When night falls and day-stalls fade away, the night crowd appears and the place is reborn into second life. The smoke rising from torches and open-fires smears the electric lights into aromatic illuminated haze. The hungry crowd get trapped, on their way to reaching the food, by night magicians and story tellers, who, to the sound of drums and other instruments, tell their stories and show their magic.
The night is also the time when women come to life. Some with their families, others as beggars with toddlers trained to cry at will, whenever a tourist comes near. Young women emerge to find love, hiding from preying eyes in the safety of the crowd.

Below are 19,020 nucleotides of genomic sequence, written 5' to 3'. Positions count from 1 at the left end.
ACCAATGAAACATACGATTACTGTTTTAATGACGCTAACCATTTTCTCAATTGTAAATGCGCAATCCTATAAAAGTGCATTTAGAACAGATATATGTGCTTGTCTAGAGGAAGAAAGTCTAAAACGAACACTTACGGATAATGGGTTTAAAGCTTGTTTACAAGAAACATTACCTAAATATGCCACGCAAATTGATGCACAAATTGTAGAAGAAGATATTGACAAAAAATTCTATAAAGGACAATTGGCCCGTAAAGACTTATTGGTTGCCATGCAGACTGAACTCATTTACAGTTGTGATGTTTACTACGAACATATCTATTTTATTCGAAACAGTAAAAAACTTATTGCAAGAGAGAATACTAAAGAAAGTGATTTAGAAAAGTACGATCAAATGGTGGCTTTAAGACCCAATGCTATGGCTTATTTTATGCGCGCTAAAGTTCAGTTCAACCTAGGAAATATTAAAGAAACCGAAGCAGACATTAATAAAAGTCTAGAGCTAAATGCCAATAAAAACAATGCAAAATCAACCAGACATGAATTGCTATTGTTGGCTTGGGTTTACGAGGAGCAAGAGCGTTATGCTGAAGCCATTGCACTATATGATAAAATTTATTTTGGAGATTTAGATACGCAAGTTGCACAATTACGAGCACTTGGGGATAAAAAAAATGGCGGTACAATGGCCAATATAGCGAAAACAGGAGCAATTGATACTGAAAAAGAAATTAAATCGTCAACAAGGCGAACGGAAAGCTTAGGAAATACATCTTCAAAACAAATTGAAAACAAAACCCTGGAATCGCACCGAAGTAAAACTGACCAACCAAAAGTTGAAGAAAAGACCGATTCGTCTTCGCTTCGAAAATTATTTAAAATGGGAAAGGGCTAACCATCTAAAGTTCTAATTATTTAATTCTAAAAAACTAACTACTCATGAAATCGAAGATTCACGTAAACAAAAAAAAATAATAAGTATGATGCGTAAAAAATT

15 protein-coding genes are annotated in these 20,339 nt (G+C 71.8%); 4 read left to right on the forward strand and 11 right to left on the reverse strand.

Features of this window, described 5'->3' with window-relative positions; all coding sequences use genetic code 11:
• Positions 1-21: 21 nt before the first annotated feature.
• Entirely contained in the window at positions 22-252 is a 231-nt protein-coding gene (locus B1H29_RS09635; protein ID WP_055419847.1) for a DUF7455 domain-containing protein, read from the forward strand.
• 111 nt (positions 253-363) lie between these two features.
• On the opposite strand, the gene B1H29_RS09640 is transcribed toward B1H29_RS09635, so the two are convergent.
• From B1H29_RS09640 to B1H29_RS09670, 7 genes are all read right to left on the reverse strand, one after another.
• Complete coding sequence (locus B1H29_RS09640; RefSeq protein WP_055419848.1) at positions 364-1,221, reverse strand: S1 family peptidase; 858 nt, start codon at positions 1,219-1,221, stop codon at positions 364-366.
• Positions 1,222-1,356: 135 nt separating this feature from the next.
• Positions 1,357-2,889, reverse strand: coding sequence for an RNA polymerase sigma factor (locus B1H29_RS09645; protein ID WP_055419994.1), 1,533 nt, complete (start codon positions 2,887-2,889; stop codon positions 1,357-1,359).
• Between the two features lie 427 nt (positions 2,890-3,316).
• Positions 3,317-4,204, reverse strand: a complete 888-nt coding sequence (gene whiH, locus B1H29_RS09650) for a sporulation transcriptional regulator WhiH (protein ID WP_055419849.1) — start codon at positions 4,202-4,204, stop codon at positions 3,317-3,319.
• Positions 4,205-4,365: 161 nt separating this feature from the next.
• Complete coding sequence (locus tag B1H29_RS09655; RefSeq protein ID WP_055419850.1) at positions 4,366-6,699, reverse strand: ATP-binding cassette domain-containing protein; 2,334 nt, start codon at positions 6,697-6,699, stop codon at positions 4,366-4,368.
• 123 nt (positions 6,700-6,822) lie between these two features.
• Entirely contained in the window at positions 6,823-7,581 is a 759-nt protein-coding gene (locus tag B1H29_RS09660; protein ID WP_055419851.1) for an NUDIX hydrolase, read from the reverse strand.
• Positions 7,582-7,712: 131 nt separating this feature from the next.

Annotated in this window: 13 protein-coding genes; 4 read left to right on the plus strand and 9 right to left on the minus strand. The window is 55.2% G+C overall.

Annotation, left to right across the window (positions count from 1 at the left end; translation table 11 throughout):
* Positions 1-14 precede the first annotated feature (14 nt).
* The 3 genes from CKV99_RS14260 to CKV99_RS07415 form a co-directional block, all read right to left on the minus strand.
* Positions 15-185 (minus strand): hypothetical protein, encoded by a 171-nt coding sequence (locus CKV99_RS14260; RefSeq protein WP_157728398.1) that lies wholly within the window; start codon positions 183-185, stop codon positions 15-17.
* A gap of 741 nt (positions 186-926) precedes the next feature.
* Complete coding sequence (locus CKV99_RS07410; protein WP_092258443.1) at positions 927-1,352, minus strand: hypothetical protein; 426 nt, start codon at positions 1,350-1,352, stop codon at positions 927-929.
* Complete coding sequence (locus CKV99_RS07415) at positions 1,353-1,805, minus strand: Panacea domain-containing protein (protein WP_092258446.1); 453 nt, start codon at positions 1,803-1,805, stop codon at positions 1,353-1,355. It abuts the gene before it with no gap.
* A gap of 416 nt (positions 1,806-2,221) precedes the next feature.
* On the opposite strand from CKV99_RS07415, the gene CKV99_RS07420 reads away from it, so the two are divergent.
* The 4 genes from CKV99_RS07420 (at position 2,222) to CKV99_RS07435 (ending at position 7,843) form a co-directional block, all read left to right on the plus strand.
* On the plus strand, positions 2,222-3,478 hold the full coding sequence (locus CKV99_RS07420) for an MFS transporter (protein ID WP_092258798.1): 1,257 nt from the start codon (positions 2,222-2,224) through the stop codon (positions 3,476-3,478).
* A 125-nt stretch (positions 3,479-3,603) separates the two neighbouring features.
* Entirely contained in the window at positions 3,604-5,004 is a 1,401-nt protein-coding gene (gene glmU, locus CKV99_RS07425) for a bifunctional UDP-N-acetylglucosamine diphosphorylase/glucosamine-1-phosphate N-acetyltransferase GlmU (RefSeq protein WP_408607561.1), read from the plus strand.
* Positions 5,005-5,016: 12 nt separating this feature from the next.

Imagine away the electric lights, and you’d find yourself back at time when the forefather of these very story tellers were telling the very same stories; time when the ancestors of the food hawkers were making the very same food in the very same way. As this place has attracted locals and tourist alike, and made them leave their money behind for generations.
The call of muezzin is sounded from a nearby minaret. The crowed kneel on their knees to pray. Boys are pilfering from the food stalls, just as they have done for a thousand years.